Women in combat

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  • #1
Kerrie
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What do you think of women in combat? After the rescue of Jessica Lynch, the female POW rescued the other day, I think women are very capable of combat as men are. I think if their training accomodated their strength (in comparison to men), they are perfectly able of handling the stress of war.

Besides, if we women want equal rights, then we have to have equal responsibilities:wink:
 

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  • #2
russ_watters
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Originally posted by Kerrie
I think if their training accomodated their strength (in comparison to men)
What exactly does that mean? Should we make lighter weapons so they are easier for women to carry?

I think its fine if a woman is in combat as long as she meets the EXACT same physical requirements as the men she fights alongside.

I have some personal experience in this that I'll add later.
 
  • #3
Njorl
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I think that if a woman can do the job, they should have the opportunity. It would not suprise me if there were some jobs that almost no women could do though. I believe combat infantry soldiers are expected to be able to march 30 miles a day with a 45 pound pack for several days in a row. It would not also suprise me if there were some jobs that women were better suited for than men. They tend to be smaller, and more reslient to long term temperature stresses than men. This might make them better tank crews.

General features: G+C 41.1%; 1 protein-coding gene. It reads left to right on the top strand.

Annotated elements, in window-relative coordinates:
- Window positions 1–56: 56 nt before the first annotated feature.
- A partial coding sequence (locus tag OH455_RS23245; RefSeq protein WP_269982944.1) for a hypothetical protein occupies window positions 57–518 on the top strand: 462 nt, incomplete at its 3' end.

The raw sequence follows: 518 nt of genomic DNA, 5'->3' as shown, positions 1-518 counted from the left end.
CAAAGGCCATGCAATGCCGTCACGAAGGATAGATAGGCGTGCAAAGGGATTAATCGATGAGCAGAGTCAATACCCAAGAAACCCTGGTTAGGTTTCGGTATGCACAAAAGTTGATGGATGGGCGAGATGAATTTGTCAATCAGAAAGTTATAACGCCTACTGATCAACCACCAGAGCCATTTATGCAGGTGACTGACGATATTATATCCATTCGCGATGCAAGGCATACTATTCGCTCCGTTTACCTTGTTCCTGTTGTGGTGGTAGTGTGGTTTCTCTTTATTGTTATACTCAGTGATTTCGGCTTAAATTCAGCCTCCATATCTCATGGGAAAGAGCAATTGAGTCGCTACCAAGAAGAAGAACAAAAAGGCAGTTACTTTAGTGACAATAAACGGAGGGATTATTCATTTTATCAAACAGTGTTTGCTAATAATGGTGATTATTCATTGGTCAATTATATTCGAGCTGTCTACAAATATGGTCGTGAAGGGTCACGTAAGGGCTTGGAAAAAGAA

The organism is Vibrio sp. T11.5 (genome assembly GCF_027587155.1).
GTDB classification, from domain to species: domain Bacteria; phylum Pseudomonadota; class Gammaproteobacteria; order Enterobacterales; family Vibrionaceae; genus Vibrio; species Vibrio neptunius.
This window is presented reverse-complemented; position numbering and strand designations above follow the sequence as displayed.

If wars in the future will be like Iraq and Afghanistan, then it is clear that no positions will really be "non-combat".

Njorl
 
  • #4
russ_watters
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Originally posted by Njorl
If wars in the future will be like Iraq and Afghanistan, then it is clear that no positions will really be "non-combat".

Njorl
The notion of a "non-combat" soldier has always been an oxymoron.
 
  • #5
Kerrie
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Originally posted by russ_watters
What exactly does that mean? Should we make lighter weapons so they are easier for women to carry?

I think its fine if a woman is in combat as long as she meets the EXACT same physical requirements as the men she fights alongside.

I have some personal experience in this that I'll add later.

the exact same physical requirements are impossible for all women to meet...the exact mental requirements are possible, and possible for women to excel over men, especially under stressful situations...

lighter weapons proportional suited to them is what i was referring to, yes...

i think the example of jessica lynch's ability to fight and stay alive with the injuries she sustained is a great example of how well women can do...
 
  • #6
Njorl
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If the army thought lighter weapons were suitable for the job, then the male soldiers would have them, so they could carry more ammo, batteries and water. The requirements should not be different for males and females, but being male should not be a requirement.

Njorl
 
  • #7
drag
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Greetings !
Originally posted by Kerrie
What do you think of women in combat? After the rescue of Jessica Lynch, the female POW rescued the other day,
She is from a maintaince unit.(Nothing more is
meant here other than the fact that in this
particular case the girl is not a fighter.)